Commissioners Carol Contrada, Pete Gerken, and Tina Skeldon Wozniak, along with Lucas County Administrator Laura Lloyd-Jenkins, asked to see Mayor Collins after receiving a letter from him about his decision to order police to charge most criminals under state laws rather than city ordinances. The move could save the city $4 million to $9 million but leave the county short that money.

The four took the elevator from the county's eighth-floor office in One Government Center to the mayor's 22nd-floor suite. Mrs. Contrada, president of the commissioners, said it was not a public meeting and not a violation of the law because the three did not deliberate. Continue>>>

October 13, 2014 1:58 PM

The state's first Open Government Symposium will be held in Macon Friday. The free event kicks off a series of symposiums to be held around the state of Georgia in an effort to incubate a culture of government transparency, according to organizers.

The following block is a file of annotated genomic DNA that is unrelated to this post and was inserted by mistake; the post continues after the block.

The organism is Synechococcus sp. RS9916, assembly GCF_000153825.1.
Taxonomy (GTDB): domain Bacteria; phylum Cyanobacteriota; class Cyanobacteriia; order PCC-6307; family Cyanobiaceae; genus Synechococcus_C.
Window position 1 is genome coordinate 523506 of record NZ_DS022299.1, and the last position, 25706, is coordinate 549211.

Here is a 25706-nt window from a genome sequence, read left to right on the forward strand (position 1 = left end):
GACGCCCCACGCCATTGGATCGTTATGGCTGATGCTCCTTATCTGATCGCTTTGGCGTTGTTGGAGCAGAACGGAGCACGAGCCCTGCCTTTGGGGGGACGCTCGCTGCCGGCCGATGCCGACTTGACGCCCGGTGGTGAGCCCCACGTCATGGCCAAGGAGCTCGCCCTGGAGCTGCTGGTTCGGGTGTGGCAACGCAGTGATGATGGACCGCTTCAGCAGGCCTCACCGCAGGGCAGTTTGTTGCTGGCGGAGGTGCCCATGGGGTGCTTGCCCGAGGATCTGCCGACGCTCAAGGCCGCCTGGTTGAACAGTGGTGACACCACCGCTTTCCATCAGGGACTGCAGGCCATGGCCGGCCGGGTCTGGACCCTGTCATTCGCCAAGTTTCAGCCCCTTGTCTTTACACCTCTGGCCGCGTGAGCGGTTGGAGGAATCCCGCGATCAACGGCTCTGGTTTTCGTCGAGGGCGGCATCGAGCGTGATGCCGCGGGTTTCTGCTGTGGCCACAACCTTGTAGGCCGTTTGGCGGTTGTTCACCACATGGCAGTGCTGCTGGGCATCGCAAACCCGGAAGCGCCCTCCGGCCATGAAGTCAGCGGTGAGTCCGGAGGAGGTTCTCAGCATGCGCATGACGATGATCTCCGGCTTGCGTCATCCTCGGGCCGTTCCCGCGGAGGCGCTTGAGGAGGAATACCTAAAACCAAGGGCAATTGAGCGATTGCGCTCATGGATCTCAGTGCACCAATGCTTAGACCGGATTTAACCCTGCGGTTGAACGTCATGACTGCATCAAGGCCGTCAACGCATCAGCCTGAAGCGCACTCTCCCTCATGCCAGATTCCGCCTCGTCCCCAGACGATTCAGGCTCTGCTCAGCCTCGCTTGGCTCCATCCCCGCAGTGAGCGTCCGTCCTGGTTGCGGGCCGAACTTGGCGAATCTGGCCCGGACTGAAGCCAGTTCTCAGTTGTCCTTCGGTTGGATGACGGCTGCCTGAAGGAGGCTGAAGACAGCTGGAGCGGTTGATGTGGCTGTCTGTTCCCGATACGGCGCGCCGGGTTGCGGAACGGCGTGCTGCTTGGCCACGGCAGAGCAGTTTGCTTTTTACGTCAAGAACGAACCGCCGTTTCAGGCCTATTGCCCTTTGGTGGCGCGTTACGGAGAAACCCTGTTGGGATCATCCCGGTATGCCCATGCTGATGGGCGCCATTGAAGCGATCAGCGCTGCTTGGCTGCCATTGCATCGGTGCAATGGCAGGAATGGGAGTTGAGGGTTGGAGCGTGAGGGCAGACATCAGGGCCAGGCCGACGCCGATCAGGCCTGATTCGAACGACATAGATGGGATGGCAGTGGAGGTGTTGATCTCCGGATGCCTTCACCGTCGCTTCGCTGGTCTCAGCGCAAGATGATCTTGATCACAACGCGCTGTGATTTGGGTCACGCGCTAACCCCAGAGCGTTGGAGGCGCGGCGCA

Valdosta Daily Times Editor Jim Zachary, who is director of the Transparency Project of Georgia, and colleague Holly Manheimer, who is the director of the Georgia First Amendment Foundation, have organized the symposium and will provide the training while sharing their experiences in open government advocacy.

Valdosta State University Professor Dr. Patricia Miller, journalism advisor, will join Zachary and Manheimer, along with investigative reporter Oby Brown, of the Telegraph in Macon, for an open forum and roundtable discussion at the symposium. Continue>>>

October 13, 2014 1:51 PM

It's election season, and many candidates are on a "listening campaign" and kissing babies all over in the run-up to voting day in November (and let's not forget early voting). Although not a "sexy" topic, and although the operations of a procurement department may not be a hot talking point during in a follow-up to a stump speech, how your school district, local government or state agencies operate reflects the policies of the politicians who were elected to run those agencies. My colleague Erica Harrison and I have worked with federal, state and local government agencies, and the sophistication and transparency vary widely among and within all levels of government. Whether the agencies are open and transparent, or secretive and closed, goes a long way in showing whether you elected someone representing the people or special interests.